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Internet Journalism (E-Newspaper)

Discussion in 'Journalism topics only' started by sportsnut, May 13, 2007.

  1. sportsnut

    sportsnut Member

    So I have been reading all the news about internet journalism and actually wanted to know if there was any real truth to it.

    The LA Times is cutting like no tomorrow and other papers are to. But would there be a business for an online newspaper for a city?
    One that dedicated itself to the local news more then national and international news?

    Specially for a city the size of Dear LA. I have been thinking about it and just wanted to know what you guys and girls thought.

    Also anyone of your newspapers taking more time into the newspapers website and what are they doing to make it better?
    Like the LA Times does not really cover to much High School sports or crime because not a day go by and a guy don't get shot or a place gets robbed. Do people still want to know about this and if someone did cover it would people check it out?

    What's the template for an online newspaper? I.e. The LA Times closed its print edition and dedicated itself to only being an online paper.
  2. Screwball

    Screwball Active Member

  3. Chattanoogan.com ... supposedly the fourth largest paper in Tennessee and it's entirely web-based.
  4. steveu

    steveu Well-Known Member

    Many newspapers already do what's called an e-edition. Ya, it's the same thing as the print edition (just put online), and I can see more papers taking this route. Heck, maybe they go to e-edition only way down the line.

    As for a new paper opening in a city that's web-based? It'd take someone with deep pockets and patience, but I think it could be done.
  5. The city or the paper?

    Again. Chattanoogan.com.
  6. taz

    taz Member

    You may not see entire newspapers go the online-only route right away, but we're already starting to see a greater emphasis on posting breaking news on the web, and reverse-publishing to print. Why compile cop briefs throughout the day, for the paper, when you can drive traffic to your web site throughout the day?

    The next step, IMO, is creating hyperlocal community sites.

    Take a look at blufftontoday.com, which is strongly emphasizing user-generated content as a way to create communities online. As newspapers concentrate more on hyperlocal news to remain relevant, they'll also need web components as a way to drive interactivity. People uploading photos of their kids in Little League games; having a mechanism to post notices for local events, which are then reverse-published to the print product - we've already started to take this approach where I work, and I feel sure other papers will do the same.
  7. STLIrish

    STLIrish Active Member

    I wouldn't be surprised to see some decent-sized papers go all digital in the next few years. First likely candidates, I'd think, would be the #2 paper in a 2-paper town, especially a tech-savvy town. Boston Herald, Seattle P-I, LA Daily News, that sort of place.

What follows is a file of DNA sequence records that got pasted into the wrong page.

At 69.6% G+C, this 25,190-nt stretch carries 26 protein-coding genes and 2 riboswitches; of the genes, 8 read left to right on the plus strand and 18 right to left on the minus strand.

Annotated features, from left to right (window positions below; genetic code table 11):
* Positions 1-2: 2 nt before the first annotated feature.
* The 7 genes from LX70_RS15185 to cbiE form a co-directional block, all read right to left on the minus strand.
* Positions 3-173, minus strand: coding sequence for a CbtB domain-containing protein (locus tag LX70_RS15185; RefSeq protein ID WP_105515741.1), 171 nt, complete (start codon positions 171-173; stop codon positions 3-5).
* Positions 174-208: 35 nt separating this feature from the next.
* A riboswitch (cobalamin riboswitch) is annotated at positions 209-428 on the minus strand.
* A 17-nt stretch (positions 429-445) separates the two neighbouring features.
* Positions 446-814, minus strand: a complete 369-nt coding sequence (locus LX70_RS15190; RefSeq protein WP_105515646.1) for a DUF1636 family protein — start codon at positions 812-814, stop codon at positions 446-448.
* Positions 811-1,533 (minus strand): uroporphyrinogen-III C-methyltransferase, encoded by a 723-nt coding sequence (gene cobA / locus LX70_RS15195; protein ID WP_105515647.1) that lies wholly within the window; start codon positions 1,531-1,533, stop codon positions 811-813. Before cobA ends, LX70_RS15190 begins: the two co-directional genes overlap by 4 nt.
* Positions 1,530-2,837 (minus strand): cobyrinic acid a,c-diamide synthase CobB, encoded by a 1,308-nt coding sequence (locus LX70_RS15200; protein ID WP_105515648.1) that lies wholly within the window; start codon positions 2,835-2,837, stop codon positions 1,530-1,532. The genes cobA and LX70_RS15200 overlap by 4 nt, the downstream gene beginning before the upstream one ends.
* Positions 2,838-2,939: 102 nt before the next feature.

Ad revenue's not there to support it yet, obviously, but it could be soon, especially when you subtract all the costs for printing and delivering the damn things. If you packaged it with video and user-generated content, and figured out a way to make some money w/online classifieds, you could make a go of it, and maybe even do some decent journalism on the side. That'd be nice.
  8. Frank_Ridgeway

    Frank_Ridgeway Well-Known Member

    Does the Chattanooga site make a profit? It doesn't appear that way.

    There is one in San Diego; it is "an independent non-profit."

    To me, this is like someone saying we need to find an alternative to gasoline. Sounds good, but if it were easily to do profitably, someone would be getting rich already. Advertisers do not like to throw money around. They will go with exisiting media until the new media builds an audience, and the new media can't build a competitive audience unless it has the money to produce unique content. Chicken, egg. Doing this online is far more expensive than starting a local mag or alt-weekly because you need to produce fresh content with greater frequency or else what is the point?
  9. fishwrapper

    fishwrapper Active Member

    Kevin Roderick's laobserved.com has to be the paradigm for this venture.
    Kevin clears a profit. He is tireless and always improving. Albeit, much of his content is rooted in what the L.A. Times does/is. For anyone that has an interest in L.A. media or politics, his site is a must view -- often several times a day.
  10. writing irish

    writing irish Active Member


    These folks must be tickled over the DMN's woes.
  11. Frank_Ridgeway

    Frank_Ridgeway Well-Known Member

    Yes, the Dallas Morning News must be terrified. I mean, click on the Rangers tease and you get two graphs. Click on the link within those two graphs and you are redirected ... to Yahoo Sports! Click on the lead news story and you get ... four paragraphs! And while Pegusus posted this story Monday, DMN had it in Sunday's paper. This must be the immediacy I keep hearing about, you know, that newspapers can't possibly be as timely as Web sites.
  12. SF_Express

    SF_Express Active Member

    They're not doing it very well yet, Frank, but I have a feeling some of these "community" journalism sites WILL do it well with regular users contributing, and that they'll start getting page views and maybe even make money.
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